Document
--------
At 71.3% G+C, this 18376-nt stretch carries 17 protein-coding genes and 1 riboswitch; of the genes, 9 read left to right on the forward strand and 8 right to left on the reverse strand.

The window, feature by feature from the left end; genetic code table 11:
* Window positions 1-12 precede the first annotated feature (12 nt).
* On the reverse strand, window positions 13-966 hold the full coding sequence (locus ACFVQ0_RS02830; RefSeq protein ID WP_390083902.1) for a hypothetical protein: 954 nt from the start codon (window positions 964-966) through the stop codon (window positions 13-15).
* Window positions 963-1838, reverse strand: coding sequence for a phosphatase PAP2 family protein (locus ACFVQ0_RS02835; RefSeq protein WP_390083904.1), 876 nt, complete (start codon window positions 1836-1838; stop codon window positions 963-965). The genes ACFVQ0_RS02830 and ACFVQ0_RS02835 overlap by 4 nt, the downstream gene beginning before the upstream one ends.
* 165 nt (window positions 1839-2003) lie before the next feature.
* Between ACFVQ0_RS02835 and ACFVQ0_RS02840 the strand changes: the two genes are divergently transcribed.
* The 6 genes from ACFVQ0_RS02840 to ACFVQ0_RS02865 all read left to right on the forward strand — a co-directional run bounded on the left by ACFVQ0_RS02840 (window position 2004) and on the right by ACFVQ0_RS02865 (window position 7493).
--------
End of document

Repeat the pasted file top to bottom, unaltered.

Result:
At 71.3% G+C, this 18376-nt stretch carries 17 protein-coding genes and 1 riboswitch; of the genes, 9 read left to right on the forward strand and 8 right to left on the reverse strand.

The window, feature by feature from the left end; genetic code table 11:
* Window positions 1-12 precede the first annotated feature (12 nt).
* On the reverse strand, window positions 13-966 hold the full coding sequence (locus ACFVQ0_RS02830; RefSeq protein ID WP_390083902.1) for a hypothetical protein: 954 nt from the start codon (window positions 964-966) through the stop codon (window positions 13-15).
* Window positions 963-1838, reverse strand: coding sequence for a phosphatase PAP2 family protein (locus ACFVQ0_RS02835; RefSeq protein WP_390083904.1), 876 nt, complete (start codon window positions 1836-1838; stop codon window positions 963-965). The genes ACFVQ0_RS02830 and ACFVQ0_RS02835 overlap by 4 nt, the downstream gene beginning before the upstream one ends.
* 165 nt (window positions 1839-2003) lie before the next feature.
* Between ACFVQ0_RS02835 and ACFVQ0_RS02840 the strand changes: the two genes are divergently transcribed.
* The 6 genes from ACFVQ0_RS02840 to ACFVQ0_RS02865 all read left to right on the forward strand — a co-directional run bounded on the left by ACFVQ0_RS02840 (window position 2004) and on the right by ACFVQ0_RS02865 (window position 7493).